Search by tag «Targeted Drug Delivery» 13 results

  • ITMO Researchers Produce Magnetic Spider Silk-Based Structures for Implantology and Targeted Drug Delivery

    Scientists from ITMO University have created a magnetic material capable of promoting tissue regeneration by utilizing silk of the Linothele fallax spiders, which holds promise for implantology and tissue regeneration. In the material, the silk makes up a scaffold for cell growth, while the medications, which reach the target under the influence of the magnetic field, accelerate recovery. The drug was successfully tested in vitro – and described in International Journal of Biological Macromolecules.


  • ITMO's Monday Science Roundup #6

    We’re back with another selection of the past two weeks’ top news from the world of science! This time, we’ve got not one, not two, but three research breakthroughs – along with an exciting new Master’s program for AI enthusiasts.


  • ITMO Researchers Develop Method for Production of Hollow Nanoparticles From Liquid Metal

    Hollow nanocapsules are widely used for various purposes: from targeted drug delivery to catalytic reactions in petrochemistry. An article on the method was published in Chemistry of Materials.


  • ITMO Associate Professor Elena Koshel on What DNA Robots Could Mean for Medicine

    During the third scientific meetup in a recently-introduced series, Elena Koshel, an associate professor at ITMO University’s ChemBio Cluster and head of the Microbiology team, discussed DNA robots and how specialists at SCAMT are using them to develop a new system for express diagnostics.


  • Picture of the Week: Nanoparticles Based on Hyaluronic Acid

    Such particles can potentially be used for targeted drug delivery.


  • Scientists Create New IR-Activated Coating for Local Drug Delivery

    The coating is based on active substances, in particular, bone morphogenetic protein 2 (BMP-2), loaded into the titania layer and modified by polypyrrole. If this coating is fabricated on the implant surface, it is possible to accelerate the injury recovery and to control this process using infrared radiation (IR).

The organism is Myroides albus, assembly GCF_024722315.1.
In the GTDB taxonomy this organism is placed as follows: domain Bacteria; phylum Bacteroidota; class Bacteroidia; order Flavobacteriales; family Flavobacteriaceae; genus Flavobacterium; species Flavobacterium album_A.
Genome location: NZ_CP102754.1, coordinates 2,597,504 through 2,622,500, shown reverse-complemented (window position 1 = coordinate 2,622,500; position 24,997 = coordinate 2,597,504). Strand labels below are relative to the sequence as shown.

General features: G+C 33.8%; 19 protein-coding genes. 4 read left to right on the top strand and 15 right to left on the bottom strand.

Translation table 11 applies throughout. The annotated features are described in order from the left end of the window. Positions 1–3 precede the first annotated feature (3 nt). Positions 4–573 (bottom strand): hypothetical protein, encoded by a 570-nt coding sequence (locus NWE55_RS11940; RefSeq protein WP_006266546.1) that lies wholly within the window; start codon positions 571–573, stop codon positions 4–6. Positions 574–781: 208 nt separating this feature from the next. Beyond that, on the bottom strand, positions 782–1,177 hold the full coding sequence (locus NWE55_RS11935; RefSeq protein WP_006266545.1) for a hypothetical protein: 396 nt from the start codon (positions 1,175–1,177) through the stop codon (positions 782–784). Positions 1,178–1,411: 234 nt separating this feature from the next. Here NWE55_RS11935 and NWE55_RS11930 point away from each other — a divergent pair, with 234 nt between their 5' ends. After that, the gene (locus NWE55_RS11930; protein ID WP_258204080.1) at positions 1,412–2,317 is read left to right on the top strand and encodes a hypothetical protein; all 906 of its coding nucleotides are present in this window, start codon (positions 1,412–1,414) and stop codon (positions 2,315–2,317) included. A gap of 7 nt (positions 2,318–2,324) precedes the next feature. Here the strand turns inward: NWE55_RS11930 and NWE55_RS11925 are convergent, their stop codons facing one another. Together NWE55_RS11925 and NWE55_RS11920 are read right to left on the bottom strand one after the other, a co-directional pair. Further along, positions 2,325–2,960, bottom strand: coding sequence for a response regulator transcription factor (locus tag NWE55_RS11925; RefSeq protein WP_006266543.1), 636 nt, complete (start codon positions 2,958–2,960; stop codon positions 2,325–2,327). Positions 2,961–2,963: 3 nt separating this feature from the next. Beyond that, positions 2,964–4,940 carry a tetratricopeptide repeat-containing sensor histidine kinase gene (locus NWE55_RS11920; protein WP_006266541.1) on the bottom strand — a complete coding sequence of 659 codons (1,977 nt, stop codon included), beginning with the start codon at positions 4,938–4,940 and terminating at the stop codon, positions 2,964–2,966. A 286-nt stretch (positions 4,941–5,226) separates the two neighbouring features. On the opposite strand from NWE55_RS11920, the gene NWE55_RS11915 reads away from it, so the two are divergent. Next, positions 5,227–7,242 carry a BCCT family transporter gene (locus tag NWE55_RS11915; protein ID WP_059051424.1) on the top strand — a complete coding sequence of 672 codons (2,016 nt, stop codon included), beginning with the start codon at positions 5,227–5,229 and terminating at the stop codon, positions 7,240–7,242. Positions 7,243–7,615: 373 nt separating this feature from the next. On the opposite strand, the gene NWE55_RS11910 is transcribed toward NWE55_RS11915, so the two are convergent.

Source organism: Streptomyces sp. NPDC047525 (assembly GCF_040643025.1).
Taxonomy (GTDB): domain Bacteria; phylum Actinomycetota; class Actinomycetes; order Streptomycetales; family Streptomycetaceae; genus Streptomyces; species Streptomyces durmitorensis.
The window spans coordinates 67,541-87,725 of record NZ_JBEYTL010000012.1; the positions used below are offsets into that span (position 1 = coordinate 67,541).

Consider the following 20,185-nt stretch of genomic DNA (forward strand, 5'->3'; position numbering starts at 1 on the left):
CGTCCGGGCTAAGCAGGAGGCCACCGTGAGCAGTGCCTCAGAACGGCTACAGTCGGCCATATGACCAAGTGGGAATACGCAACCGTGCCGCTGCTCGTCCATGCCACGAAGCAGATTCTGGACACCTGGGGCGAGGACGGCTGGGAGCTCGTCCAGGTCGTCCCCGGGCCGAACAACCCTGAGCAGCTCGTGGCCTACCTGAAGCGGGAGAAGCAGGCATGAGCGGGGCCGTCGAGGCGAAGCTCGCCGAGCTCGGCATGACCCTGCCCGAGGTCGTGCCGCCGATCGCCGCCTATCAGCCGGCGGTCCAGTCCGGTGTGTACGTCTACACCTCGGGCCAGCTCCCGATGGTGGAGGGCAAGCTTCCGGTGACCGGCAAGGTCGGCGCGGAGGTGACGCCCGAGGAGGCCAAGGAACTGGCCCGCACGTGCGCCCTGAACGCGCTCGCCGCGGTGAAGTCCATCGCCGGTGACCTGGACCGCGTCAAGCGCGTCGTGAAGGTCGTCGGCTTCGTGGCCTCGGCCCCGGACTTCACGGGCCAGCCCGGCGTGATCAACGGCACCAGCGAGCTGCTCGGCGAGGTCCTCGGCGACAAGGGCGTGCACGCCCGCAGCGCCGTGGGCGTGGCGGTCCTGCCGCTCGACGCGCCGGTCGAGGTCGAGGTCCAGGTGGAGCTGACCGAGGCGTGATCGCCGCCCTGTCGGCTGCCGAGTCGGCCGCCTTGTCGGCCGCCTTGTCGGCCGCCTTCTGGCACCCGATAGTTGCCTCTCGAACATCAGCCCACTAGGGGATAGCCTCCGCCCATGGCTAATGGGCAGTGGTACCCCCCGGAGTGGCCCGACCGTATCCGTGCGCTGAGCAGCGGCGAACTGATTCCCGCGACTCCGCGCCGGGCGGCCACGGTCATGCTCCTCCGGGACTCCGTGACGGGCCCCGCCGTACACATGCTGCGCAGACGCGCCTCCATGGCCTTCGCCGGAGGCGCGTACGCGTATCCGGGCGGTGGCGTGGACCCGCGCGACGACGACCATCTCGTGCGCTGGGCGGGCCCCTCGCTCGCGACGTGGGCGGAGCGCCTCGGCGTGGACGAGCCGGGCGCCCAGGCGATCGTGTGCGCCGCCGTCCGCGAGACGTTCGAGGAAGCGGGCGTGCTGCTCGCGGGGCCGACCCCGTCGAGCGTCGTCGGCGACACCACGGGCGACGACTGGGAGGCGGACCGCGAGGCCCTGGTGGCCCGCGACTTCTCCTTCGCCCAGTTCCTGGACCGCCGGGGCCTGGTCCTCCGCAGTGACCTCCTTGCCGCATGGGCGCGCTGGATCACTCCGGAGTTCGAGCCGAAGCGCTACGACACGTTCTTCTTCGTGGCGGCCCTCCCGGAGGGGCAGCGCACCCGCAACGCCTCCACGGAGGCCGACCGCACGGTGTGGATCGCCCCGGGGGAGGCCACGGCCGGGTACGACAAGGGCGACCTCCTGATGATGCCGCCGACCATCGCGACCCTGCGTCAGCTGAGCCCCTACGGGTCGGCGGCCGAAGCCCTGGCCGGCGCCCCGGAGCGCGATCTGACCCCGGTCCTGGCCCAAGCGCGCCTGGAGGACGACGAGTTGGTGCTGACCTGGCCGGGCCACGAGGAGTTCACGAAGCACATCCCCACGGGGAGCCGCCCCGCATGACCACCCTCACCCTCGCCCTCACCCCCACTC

• ITMO Scientists are on the Verge of Designing Pathogen-Based Drug Delivery Systems

    Researchers have created drug delivery systems based on hollow calcium carbonate particles, resembling the E. coli K12 bacterium in shape. This approach may potentially allow further development of carriers that can be perceived by pathogens as their own cells, integrate into bacterial biofilms, and release a therapeutic agent in a controlled manner, when necessary.


  • Pharmacological Constructor: Scientists Propose Method for Synthesising Calcium Carbonate Particles with Different Geometry for Targeted Drug Delivery

    A group of scientists from ITMO’s Faculty of Physics and Engineering in collaboration with their colleagues from the First Pavlov State Medical University of St. Petersburg and Tel Aviv University conducted a complex analysis of the growth conditions of porous particles of calcium carbonate of various morphology that can be used for delivering bioactive substances to cells and tissue. The samples were tested on a model of glioma cells. The results were published in ACS Sustainable Chemistry and Engineering. ITMO.NEWS contacted Landysh Fatkhutdinova, a Master’s student at ITMO’s Faculty of Physics and Engineering, and her research advisor Mikhail Zyuzin, and learned about the prospects of the research’s application in biology and medicine.


  • ITMO Researchers Develop Universal System for Delivery and Release of Antitumor Drugs Using Infrared Radiation

    Oleksii Peltek, a Master’s student at ITMO University’s Faculty of Physics and Engineering, and his scientific advisor Mikhail Zyuzin have presented their research in the field of cell technologies. The scientists conducted a range of experiments on targeted delivery and non-invasive release of anticancer drugs for enabling effective treatment of malignant tumors. It is planned that going forward, the smart delivery systems they developed will be tested on animal models in vivo. The research results have been recently published in a leading international journal Biomaterials Science.


  • Scientists Create New Magnetic Nanosphere For Efficient Drug Delivery

    Researchers from ITMO University created a new kind of magnetic nanospheres for drug delivery. Due to the unique combination of synthesis methods, the size of these magnetite-based nanospheres can be easily regulated. At the same time, the nanospheres are not damaging to cells. The scientists proved the new material’s effectiveness in a range of experiments on dissolving model plasma clots. The results were published in Applied Materials & Interfaces.